The naval victory at Sluys in 1340 secured command of the Channel for the English. In 1346, Edward III led a great raid into France but the assemblage of a huge force by the French to repel him caused him to retreat towards Flanders. The French overtook Edward's force at Crécy near the Somme and the French were thoroughly routed in the battle which followed. mainly due to the English archers.

In 1347, the English captured Calais giving them a foothold in France which the English monarchs were to retain for two centuries, and a huge market for English commerce. The town was starved into surrender (it was one of the first battles in which canon were used - although they were not very effective) and, although Edward III spared the lives of the six chief burghers of the town who had been condemned to death, its French citizens were expelled and replaced by Edward's English subjects.

Edward's son, the Black Prince, won the Battle of Poitiers over an enormouslt superior French force in 1356 and this led to the Peace of Brétigny by which Edward III acquired complete sovereignty over the fiefs he had previously held as vassal of the French Kings.

The short period of peace was brocken when war again errupted in 1359 - each of the sides claiming that the other had brocken the treaty. Unlike the earlier successes, however, each campaign which followed ended in failure and, on his death in 1377, Edward III's possessions in France were no greater than when the war began.

EDWARD III (1327-1377)

One of the effects of the wars with France was to reduce the amount of labour available while the armies were abroad soldeiring. In the short-term, this brought economic prosperity to the country.

Edward also sought to encourage sound trading conditions, particularly as regarded the woolen industry. Weavers' Guilds had existed as early as the 12th century but clothworking had declined so the monarch took steps to revive it; Edward forbade the importation of foreign wool and the excellent weavers of Flanders were invited to settle in England and many did and settled in centers such as Bristol, London and Winchester, among others. At the time, England was practically the only country supplying wool to Western Europe.

The wool staple was transferred to England from Bruges though, after its capture, it was transferred to Calais (the object of a staple town was that all trade in wool should pass through it and, thus, the monarch's revenue due on the trade could be readily secured.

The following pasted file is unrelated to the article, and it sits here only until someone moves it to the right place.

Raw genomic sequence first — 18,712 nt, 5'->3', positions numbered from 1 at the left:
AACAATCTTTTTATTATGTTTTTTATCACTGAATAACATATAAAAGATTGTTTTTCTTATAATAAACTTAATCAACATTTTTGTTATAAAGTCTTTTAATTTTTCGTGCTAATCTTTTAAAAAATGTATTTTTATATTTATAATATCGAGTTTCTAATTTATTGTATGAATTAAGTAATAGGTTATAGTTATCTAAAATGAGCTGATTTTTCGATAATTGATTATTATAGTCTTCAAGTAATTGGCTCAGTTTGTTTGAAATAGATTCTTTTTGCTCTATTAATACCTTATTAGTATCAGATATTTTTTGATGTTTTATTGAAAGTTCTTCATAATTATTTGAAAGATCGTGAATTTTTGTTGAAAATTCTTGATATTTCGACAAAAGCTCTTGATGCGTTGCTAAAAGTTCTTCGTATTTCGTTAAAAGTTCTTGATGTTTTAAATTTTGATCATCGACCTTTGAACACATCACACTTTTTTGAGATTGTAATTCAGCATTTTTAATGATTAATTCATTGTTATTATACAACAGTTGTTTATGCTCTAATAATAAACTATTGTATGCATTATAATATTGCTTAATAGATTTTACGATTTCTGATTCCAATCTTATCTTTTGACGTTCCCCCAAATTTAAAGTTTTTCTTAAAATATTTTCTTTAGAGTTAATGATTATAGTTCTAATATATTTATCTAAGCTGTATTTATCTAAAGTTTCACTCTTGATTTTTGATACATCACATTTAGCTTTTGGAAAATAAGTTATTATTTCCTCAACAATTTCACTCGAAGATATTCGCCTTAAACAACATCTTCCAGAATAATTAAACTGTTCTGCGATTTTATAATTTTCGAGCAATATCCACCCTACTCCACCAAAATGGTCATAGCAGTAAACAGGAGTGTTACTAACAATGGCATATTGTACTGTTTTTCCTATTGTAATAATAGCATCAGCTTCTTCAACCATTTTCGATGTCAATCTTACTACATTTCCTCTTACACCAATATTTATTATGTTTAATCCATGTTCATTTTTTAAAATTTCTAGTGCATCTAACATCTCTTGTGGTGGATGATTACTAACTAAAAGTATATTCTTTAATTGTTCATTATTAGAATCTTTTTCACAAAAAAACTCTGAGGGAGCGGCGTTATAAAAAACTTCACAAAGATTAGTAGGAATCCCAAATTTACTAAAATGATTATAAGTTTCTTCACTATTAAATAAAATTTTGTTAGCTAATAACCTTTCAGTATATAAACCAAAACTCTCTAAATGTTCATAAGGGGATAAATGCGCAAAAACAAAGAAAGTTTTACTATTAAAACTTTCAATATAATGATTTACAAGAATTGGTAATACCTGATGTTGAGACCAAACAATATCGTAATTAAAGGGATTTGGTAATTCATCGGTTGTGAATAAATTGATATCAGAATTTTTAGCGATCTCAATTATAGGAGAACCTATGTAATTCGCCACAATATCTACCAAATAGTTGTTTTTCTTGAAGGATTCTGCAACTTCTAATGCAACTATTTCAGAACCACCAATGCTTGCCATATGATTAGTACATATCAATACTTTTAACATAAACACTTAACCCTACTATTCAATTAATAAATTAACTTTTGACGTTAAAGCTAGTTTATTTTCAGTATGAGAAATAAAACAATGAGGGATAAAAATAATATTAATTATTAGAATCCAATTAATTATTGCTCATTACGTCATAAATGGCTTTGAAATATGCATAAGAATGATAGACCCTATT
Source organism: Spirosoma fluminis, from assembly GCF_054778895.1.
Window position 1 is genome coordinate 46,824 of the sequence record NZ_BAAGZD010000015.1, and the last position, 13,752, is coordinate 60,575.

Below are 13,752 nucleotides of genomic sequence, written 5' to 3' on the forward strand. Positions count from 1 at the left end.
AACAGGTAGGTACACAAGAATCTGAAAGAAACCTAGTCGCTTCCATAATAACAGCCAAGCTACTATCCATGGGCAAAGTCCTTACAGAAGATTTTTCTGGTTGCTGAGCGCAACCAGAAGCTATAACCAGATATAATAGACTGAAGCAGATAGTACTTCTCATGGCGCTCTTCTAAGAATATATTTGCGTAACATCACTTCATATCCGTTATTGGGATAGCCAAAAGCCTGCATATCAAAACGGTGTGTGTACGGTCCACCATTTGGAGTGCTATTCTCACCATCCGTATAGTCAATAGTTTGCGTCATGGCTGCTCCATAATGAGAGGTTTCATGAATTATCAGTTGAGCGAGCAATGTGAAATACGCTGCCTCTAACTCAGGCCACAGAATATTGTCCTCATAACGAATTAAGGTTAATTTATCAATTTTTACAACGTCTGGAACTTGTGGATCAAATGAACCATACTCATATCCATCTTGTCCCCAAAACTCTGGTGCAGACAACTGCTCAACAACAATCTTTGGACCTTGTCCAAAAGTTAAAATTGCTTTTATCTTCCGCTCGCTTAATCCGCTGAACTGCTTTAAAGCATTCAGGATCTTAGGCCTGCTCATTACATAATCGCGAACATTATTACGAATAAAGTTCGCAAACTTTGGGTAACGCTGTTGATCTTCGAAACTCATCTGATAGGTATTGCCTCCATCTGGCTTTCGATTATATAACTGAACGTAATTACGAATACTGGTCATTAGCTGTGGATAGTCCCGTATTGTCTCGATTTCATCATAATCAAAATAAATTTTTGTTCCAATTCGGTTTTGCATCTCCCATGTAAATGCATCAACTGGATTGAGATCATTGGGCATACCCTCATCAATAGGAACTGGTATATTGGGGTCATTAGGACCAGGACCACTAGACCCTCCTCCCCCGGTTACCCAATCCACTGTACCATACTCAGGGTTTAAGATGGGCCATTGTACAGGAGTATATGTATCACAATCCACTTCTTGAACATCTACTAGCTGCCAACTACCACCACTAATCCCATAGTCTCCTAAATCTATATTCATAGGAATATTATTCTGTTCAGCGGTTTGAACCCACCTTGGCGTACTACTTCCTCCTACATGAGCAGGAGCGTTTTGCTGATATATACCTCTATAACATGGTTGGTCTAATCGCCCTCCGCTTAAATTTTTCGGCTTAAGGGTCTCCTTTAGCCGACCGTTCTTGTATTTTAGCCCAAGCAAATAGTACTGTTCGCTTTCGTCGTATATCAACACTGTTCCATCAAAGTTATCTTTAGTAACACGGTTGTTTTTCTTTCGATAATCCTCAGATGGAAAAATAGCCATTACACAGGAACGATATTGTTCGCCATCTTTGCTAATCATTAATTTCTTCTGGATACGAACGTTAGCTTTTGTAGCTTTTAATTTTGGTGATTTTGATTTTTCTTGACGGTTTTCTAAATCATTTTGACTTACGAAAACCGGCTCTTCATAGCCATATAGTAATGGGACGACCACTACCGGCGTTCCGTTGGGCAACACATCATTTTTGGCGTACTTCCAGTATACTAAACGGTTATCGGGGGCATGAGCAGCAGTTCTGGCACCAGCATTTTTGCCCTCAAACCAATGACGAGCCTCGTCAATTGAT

The economy of England was thrown into turmoil during Edward's reign by the arrival of the Black Death or Plague from the Middle East (from whence it had been carried by the travels of the crusaders) in 1348. The Black Death is thought to have wiped out about a third of England's population.

The scarcity of labour caused by the Black Death caused a scarcity of labour and a consequent increase in wages and turmoil throughout the feudal system. The small freeholder was frequently able to purchase his land from his lord because the latter could not afford the wages involved in working it. Because of the high wages for labour, the feudal lord valued service highly and was very unwilling to commute it as had often been the custom. Unable to pay their rents, many bitter villeins deserted their holdings to try and seek a livlihood in the towns - there was a serious danger to the ecenomy of the country of much land falling out of cultivation.

The prosperity at the start of Edward III's reign had turned to widespread discontent at the time of the monarch's death. Edward was succeeded by his ten-year-old grandson, the son of the Black Prince, as Richard II.

RICHARD II (1377-1399)


Richard, the son of the Black Prince, succeeded his grandfather Edward III in 1377 when he was only ten years old and the eighth and last king of England of the House of Plantagenet.

His uncles and other nobles vied for control of the kingdom in his name and added to the discontent caused by the economic turmoil England had been thrown into by the Black Death in his grandfather's reign. The discontent resulted in the rising of the peasantry lead by Wat Tyler and Jack Straw. When the insurgents arrived at London, the boy-king rode up to meet them and persuaded them to disperse by making promises which were never kept - the leaders of the rising were severly punished.

Like Edward II bfore him, Richard II put his trust in favourites and achieved similar results - the anger of the barons. For a period, however, Richard used his power in moderation to maintain the upper hand and avoid war.

Without warning, the monarch turned on his uncle Thomas, Duke of Gloucester, charging him with treason allegedly committed earlier in the reign and imprisoned him. Gloucester was murdered during his imprisonment. The barons were alarmed and two of his opponents charged each other with treason; one was Henry, Earl of Hereford and Derby, his cousin and the oldest surviving son of Edward III, John of Gaunt, Duke of Lancaster; the other was Thomas Mowbray, Duke of Norfolk. Richard took the oportunity to banish both opponents. On the death of Lancaster, Richard seized his estates (which should have been inherited by Hereford) and departed for Ireland.

Hereford returned to England to do no more than claim his inheritance but, when the King returned to England, the angered nobles had deserted him and Hereford now insisted that he help the monarch to rule better.

Richard II surrendered to Hereford and was taken to London as his prisoner. Once there, the King was forced to sign his abdication and his captor claimed the throne as the grandson of Edward III. parliament accepted Henry, Duke of Hereford's claim and he was crowned as Henry IV, the first king of England of the House of Lancaster.

Saxon Britain Mediaeval Britain


Magna Carta
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Normandy, Loss of...
'The Power of the Purse'
Simon de Montfort